Makah leaders scramble after whale killing

NEAH BAY — The Makah Indian Tribe said Monday it was flying some of its members to Washington, D.C., to assure the state’s congressional delegation the tribe did not authorize the killing of a gray whale over the weekend.

The tribe has spent years trying to win back federal approval to exercise its treaty rights to hunt whales.

In 1999, five years after the gray whale was taken off the endangered species list, members of the northwest Washington tribe legally hunted and killed their first whale in seven decades.

The hunt was met by fierce protests and animal welfare activists sued, leading to a court order that the tribe obtain a waiver under the Marine Mammal Protection Act to continue hunting whales.

Brian Gorman, a spokesman for the National Marine Fisheries Service, the agency reviewing the waiver request, said he does not believe Saturday’s whale killing will affect the tribe’s application.

But Tribal Chairman Ben Johnson Jr. said he feared it has damaged the tribe’s case — both with the fisheries service and the public.

“We know it’s going to hurt,” Johnson told the Peninsula Daily News.

Five men have been accused of harpooning and shooting a California gray whale with a high-powered rifle in the Strait of Juan de Fuca on Saturday morning. One witness reported hearing 21 shots fired.

The Makah Tribal Council denounced the killing, calling it “a blatant violation of our law” and promising to prosecute those responsible.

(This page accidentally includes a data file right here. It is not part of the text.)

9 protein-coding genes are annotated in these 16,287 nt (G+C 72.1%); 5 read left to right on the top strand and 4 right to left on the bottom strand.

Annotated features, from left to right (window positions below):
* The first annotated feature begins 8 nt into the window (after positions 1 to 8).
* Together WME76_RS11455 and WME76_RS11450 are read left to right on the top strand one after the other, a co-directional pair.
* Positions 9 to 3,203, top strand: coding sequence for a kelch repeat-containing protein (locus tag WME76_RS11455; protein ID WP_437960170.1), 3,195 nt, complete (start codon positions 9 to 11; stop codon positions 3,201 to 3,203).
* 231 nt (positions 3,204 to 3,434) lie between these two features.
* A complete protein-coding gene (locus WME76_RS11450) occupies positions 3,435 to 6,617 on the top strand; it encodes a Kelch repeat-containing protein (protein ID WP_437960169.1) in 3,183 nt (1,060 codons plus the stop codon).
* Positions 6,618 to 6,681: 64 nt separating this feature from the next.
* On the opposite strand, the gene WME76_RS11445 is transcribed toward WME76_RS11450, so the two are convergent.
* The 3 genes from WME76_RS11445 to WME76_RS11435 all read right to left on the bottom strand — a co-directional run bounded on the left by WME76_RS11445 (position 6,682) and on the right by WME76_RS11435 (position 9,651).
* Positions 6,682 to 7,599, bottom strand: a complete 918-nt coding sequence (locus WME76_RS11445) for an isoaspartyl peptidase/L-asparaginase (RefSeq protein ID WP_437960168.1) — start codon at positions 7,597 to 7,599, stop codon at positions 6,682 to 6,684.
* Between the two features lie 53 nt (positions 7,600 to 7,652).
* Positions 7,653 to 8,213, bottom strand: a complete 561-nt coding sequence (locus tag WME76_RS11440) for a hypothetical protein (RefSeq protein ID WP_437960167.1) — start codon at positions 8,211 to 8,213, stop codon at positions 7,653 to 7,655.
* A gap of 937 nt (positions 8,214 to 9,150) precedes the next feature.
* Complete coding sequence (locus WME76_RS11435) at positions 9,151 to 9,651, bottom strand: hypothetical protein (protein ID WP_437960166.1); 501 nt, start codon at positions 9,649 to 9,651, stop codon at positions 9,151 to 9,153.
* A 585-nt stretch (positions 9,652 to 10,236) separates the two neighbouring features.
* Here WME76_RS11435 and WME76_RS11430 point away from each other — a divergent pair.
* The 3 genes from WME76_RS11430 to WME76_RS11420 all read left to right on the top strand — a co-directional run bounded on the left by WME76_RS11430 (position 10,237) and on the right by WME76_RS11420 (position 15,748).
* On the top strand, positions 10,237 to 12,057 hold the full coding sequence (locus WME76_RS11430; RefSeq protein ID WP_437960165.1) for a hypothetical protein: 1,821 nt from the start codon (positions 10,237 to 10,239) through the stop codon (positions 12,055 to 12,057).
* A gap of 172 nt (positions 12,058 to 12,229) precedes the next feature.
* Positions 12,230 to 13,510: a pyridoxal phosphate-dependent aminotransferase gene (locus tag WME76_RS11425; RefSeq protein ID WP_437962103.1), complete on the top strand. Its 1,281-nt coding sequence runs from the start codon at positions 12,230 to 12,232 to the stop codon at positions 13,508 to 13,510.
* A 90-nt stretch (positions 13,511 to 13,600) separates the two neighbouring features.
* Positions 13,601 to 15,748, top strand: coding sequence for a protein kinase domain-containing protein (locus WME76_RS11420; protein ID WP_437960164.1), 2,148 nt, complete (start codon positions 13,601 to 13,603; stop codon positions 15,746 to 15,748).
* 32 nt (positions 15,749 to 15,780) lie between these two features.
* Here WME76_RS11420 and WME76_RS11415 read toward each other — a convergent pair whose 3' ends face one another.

The U.S. Coast Guard detained the five men Saturday, then turned them over to tribal authorities. The council said the men were booked into the tribe’s detention facility, released after posting bail and will stand trial in tribal court.

All five could face civil penalties of up to $20,000 each and up to a year in jail, Gorman said.

Emily Langlie, a spokeswoman for the U.S. Attorney’s Office, said Monday that prosecutors were still collecting and reviewing reports about the incident before deciding whether to pursue criminal charges.

The Makah delegation headed to the nation’s capital hoped to meet with Sens. Patty Murray and Maria Cantwell and with Rep. Norm Dicks, all Washington Democrats.

“They need to know that we didn’t condone the hunt,” Ben Johnson said.

The 30-foot whale was pronounced dead about 10 hours after it was harpooned. It sank in 500 feet of water about a mile east of Cape Flattery and two miles south of the Canadian border.

On Monday, Gov. Chris Gregoire said she was “very upset” by the killing, but encouraged that the tribe has denounced it and vowed to prosecute those responsible.

“Not only did we lose a very important species here, but that is now sitting at the bottom of the water. It’s not even to feed the poor at the tribe. It does nothing. And it flies in the face of the law,” Gregoire said in a weekly meeting with reporters.

The Humane Society of the United States sent a letter Monday to the fisheries services’ assistant administrator urging that the agency suspend its review of the waiver request that could allow the tribe to resume whale hunting.